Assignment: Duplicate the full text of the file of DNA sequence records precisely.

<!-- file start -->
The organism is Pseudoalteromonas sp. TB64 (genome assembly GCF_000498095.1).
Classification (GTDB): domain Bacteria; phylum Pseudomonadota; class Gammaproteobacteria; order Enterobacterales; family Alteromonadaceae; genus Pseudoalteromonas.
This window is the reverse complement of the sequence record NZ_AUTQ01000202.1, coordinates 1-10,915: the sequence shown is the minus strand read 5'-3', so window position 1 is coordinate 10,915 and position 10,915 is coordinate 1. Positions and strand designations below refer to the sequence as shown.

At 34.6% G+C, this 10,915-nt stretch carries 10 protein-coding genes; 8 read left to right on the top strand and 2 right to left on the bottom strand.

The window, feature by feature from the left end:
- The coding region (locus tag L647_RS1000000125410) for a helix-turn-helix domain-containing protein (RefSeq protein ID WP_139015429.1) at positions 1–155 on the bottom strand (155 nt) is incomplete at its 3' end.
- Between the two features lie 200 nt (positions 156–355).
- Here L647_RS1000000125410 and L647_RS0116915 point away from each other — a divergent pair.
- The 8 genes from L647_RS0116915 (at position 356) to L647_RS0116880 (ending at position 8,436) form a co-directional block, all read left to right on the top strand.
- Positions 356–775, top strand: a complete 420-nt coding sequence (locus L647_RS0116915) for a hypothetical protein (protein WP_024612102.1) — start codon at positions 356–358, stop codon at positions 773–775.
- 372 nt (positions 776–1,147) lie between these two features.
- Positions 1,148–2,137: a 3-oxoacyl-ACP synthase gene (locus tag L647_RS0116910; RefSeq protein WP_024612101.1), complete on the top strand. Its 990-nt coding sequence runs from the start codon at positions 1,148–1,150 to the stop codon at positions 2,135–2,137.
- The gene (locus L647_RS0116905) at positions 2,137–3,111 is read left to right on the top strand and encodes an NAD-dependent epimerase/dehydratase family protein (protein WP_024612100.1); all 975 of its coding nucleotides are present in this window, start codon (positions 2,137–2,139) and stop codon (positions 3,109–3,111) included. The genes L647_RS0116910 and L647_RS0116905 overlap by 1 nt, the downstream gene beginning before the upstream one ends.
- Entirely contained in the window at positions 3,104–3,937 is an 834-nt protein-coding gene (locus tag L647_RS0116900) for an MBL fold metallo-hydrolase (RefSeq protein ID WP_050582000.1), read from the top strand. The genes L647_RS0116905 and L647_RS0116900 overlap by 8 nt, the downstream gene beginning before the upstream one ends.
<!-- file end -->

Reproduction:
The organism is Pseudoalteromonas sp. TB64 (genome assembly GCF_000498095.1).
Classification (GTDB): domain Bacteria; phylum Pseudomonadota; class Gammaproteobacteria; order Enterobacterales; family Alteromonadaceae; genus Pseudoalteromonas.
This window is the reverse complement of the sequence record NZ_AUTQ01000202.1, coordinates 1-10,915: the sequence shown is the minus strand read 5'-3', so window position 1 is coordinate 10,915 and position 10,915 is coordinate 1. Positions and strand designations below refer to the sequence as shown.

At 34.6% G+C, this 10,915-nt stretch carries 10 protein-coding genes; 8 read left to right on the top strand and 2 right to left on the bottom strand.

The window, feature by feature from the left end:
- The coding region (locus tag L647_RS1000000125410) for a helix-turn-helix domain-containing protein (RefSeq protein ID WP_139015429.1) at positions 1–155 on the bottom strand (155 nt) is incomplete at its 3' end.
- Between the two features lie 200 nt (positions 156–355).
- Here L647_RS1000000125410 and L647_RS0116915 point away from each other — a divergent pair.
- The 8 genes from L647_RS0116915 (at position 356) to L647_RS0116880 (ending at position 8,436) form a co-directional block, all read left to right on the top strand.
- Positions 356–775, top strand: a complete 420-nt coding sequence (locus L647_RS0116915) for a hypothetical protein (protein WP_024612102.1) — start codon at positions 356–358, stop codon at positions 773–775.
- 372 nt (positions 776–1,147) lie between these two features.
- Positions 1,148–2,137: a 3-oxoacyl-ACP synthase gene (locus tag L647_RS0116910; RefSeq protein WP_024612101.1), complete on the top strand. Its 990-nt coding sequence runs from the start codon at positions 1,148–1,150 to the stop codon at positions 2,135–2,137.
- The gene (locus L647_RS0116905) at positions 2,137–3,111 is read left to right on the top strand and encodes an NAD-dependent epimerase/dehydratase family protein (protein WP_024612100.1); all 975 of its coding nucleotides are present in this window, start codon (positions 2,137–2,139) and stop codon (positions 3,109–3,111) included. The genes L647_RS0116910 and L647_RS0116905 overlap by 1 nt, the downstream gene beginning before the upstream one ends.
- Entirely contained in the window at positions 3,104–3,937 is an 834-nt protein-coding gene (locus tag L647_RS0116900) for an MBL fold metallo-hydrolase (RefSeq protein ID WP_050582000.1), read from the top strand. The genes L647_RS0116905 and L647_RS0116900 overlap by 8 nt, the downstream gene beginning before the upstream one ends.